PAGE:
Colombia — [Mrs Maria Miller in the Chair]

Part of Backbench Business – in Westminster Hall at 3:52 pm on 15th July 2021.

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Photo of Bell Ribeiro-Addy Bell Ribeiro-Addy Labour, Streatham 3:52 pm, 15th July 2021

It is a pleasure to serve under your chairship, Mrs Miller. I congratulate my hon. Friend Kate Osborne on securing this important debate, particularly because recently I spoke to students at Saint Gabriel’s College in Camberwell, where I am proud to be a governor.

South London, where my constituency of Streatham is, is home to one of the largest Colombian communities in the UK, and many will have attended the solidarity protests that we saw recently in London. I was so proud of the students and their lobby, and I want them to know that, as young as they are, they have power as citizens and their words can make it directly to Parliament, so I will use mostly their words today.

Gabriel explained to me how Colombians feel the Government are not listening to them. He talked about the sheer force and unity of the protests recently organised by the country’s largest trade union, joined by teachers, university students, trade unions, Afro-Colombians and indigenous groups; about a united demand to withdraw the proposal that originally levelled a sales tax on public services and some food; and how years of inequality and injustice, combined with covid lockdowns with no support, had thrown even more people out of work and left many Colombians destitute.

Juan-Pablo was born in Cali, at the epicentre of the violence. He explained how important the place is for the whole country because of agriculture, and that that is why the paro nacional started, and that the Government were using it to make food more expensive. The students had done their research, and Juan David explained how the UK’s College of Policing has been training Colombian police over the past three years. They questioned how the UK, the country that some of their families had come to after fleeing human rights abuses, could be so openly complicit in the human rights abuses committed in Colombia.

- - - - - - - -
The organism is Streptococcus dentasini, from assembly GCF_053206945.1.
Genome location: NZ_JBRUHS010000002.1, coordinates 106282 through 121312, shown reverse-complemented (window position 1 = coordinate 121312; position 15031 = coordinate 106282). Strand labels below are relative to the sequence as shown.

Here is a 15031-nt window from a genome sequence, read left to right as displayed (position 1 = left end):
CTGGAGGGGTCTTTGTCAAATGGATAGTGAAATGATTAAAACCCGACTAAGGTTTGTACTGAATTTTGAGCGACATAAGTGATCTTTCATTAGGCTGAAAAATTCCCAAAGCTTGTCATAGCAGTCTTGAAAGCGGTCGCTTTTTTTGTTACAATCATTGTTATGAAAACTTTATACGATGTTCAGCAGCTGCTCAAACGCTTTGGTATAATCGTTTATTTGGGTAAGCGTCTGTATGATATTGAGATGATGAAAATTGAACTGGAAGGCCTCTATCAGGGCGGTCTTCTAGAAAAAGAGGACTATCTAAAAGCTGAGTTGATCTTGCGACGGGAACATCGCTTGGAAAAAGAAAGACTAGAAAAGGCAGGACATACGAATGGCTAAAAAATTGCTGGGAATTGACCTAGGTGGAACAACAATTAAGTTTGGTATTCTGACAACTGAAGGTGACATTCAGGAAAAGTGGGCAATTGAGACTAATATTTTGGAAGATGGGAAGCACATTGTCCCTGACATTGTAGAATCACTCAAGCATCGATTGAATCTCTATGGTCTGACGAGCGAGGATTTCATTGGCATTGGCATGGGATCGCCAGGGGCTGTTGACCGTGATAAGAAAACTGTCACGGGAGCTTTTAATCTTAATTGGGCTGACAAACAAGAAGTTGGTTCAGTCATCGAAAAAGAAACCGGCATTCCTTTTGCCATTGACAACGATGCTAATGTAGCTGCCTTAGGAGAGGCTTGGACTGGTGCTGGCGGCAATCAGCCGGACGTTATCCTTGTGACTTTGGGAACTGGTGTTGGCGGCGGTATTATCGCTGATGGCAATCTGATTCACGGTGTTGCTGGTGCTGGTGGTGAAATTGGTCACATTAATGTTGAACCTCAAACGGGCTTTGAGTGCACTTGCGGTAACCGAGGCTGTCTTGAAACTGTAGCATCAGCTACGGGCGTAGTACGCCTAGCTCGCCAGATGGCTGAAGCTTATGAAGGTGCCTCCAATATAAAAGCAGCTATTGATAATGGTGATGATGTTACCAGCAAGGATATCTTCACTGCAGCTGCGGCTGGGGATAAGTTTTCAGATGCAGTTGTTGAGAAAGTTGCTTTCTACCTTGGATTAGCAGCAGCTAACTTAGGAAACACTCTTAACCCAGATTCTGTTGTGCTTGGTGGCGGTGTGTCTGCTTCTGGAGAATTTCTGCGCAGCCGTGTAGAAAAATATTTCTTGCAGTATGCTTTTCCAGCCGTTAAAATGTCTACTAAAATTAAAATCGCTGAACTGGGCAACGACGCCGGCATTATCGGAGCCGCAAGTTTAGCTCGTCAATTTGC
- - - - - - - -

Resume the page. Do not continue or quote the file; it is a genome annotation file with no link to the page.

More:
Yeray, Sara and Alexia, some of the youngest in the group—11, 12 and 13—along with Manuel, explained how worried they are about family members in Colombia. Students at Saint Gabriel’s College are particularly affected. Many have family members who have been shot or injured, and some have even gone missing—one young man’s father has been missing since March. Lucas, Manuel and Alejandro spoke to me about human rights abuses and inequality, and about the widespread police brutality, sexual assault and murders. They were particularly concerned about the ongoing violence against the LGBT community, and said that even though Colombia appears on paper to have strong rights for LGBT people, those rights are not put into practice there. Women in particular are disadvantaged, with 12 in every 1,000 babies dying before their first birthday, and almost 39% of the country’s Afro-Colombian population live in extreme poverty.

Valentina was particularly concerned about not just the mental health of Colombians there, but that of Colombians in the UK who are watching their families go through many of these things and are helpless to change it. Elisa spoke with pride about Colombia, as did all the students—how they felt about the country in which some of them were born and some of their parents were born. Some, like Santiago, spoke about people their age in Colombia who did not have the same opportunities that he now has, because of the economic situation and because of how exacerbated the violence has become.

Colombians in the UK are calling on the UK Government to promote reform of the Colombian security services and full implementation of the peace accord, and to review the UK’s training of the Colombian police and suspend the selling of riot control equipment and arms exports to Colombia. That is a simple demand.

I will end by paraphrasing the words of Nicolas. He said, “As young Colombians in the UK, we are asking the UK Government to not forget Colombia; to open their eyes to the violence and injustice; and, last but not least, to remember that the United Kingdom acts as the penholder for the Colombian peace process, and to live up to what it has promised.” I ask the Minister to please live up to what the UK has promised, on behalf of those young students who lobbied me so well earlier this year.